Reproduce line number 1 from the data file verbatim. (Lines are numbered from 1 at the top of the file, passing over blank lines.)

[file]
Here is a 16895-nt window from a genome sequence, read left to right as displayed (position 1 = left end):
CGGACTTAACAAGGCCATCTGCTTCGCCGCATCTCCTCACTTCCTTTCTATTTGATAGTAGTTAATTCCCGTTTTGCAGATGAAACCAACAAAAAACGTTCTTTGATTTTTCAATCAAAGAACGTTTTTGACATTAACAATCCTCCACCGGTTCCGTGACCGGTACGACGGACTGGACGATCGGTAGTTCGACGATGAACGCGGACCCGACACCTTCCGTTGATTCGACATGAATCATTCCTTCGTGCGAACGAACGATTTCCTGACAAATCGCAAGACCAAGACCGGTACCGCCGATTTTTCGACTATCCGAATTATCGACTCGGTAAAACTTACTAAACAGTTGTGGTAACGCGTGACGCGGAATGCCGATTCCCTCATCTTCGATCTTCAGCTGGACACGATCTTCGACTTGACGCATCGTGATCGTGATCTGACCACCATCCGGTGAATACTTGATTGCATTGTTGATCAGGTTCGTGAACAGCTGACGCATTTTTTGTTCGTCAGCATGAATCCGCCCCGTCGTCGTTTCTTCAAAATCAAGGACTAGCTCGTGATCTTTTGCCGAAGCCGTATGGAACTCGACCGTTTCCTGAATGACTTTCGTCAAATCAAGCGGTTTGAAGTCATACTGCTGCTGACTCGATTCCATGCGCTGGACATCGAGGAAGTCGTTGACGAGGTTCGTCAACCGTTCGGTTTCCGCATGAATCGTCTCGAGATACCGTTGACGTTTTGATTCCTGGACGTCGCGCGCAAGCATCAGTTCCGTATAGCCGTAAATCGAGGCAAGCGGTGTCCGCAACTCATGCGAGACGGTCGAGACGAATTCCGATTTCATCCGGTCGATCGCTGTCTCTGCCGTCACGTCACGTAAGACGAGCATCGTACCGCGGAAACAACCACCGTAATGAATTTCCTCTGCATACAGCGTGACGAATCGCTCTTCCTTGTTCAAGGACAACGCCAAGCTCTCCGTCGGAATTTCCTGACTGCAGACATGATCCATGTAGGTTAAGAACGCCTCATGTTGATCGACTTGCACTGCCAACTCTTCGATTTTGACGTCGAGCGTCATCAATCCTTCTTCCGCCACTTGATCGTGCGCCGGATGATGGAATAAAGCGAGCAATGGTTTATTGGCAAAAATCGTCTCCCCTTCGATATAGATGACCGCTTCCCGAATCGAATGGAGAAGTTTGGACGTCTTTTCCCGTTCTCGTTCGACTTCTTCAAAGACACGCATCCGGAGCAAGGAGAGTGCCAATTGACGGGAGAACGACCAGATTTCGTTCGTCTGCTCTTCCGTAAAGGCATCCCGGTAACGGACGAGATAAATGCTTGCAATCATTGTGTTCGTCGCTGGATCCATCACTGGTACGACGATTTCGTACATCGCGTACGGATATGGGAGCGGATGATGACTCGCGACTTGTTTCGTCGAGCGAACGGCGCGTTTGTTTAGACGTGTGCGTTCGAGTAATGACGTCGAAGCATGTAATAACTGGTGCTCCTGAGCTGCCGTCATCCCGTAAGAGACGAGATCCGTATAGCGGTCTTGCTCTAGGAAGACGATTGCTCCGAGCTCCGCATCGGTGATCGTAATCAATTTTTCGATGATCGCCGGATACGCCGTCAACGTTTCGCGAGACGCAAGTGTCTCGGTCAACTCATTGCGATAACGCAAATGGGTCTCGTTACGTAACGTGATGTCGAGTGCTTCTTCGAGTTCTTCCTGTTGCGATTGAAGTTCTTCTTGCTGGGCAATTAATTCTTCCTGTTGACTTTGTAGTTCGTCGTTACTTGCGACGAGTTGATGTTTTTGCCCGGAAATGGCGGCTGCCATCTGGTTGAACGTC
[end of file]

Here is a 16895-nt window from a genome sequence, read left to right as displayed (position 1 = left end):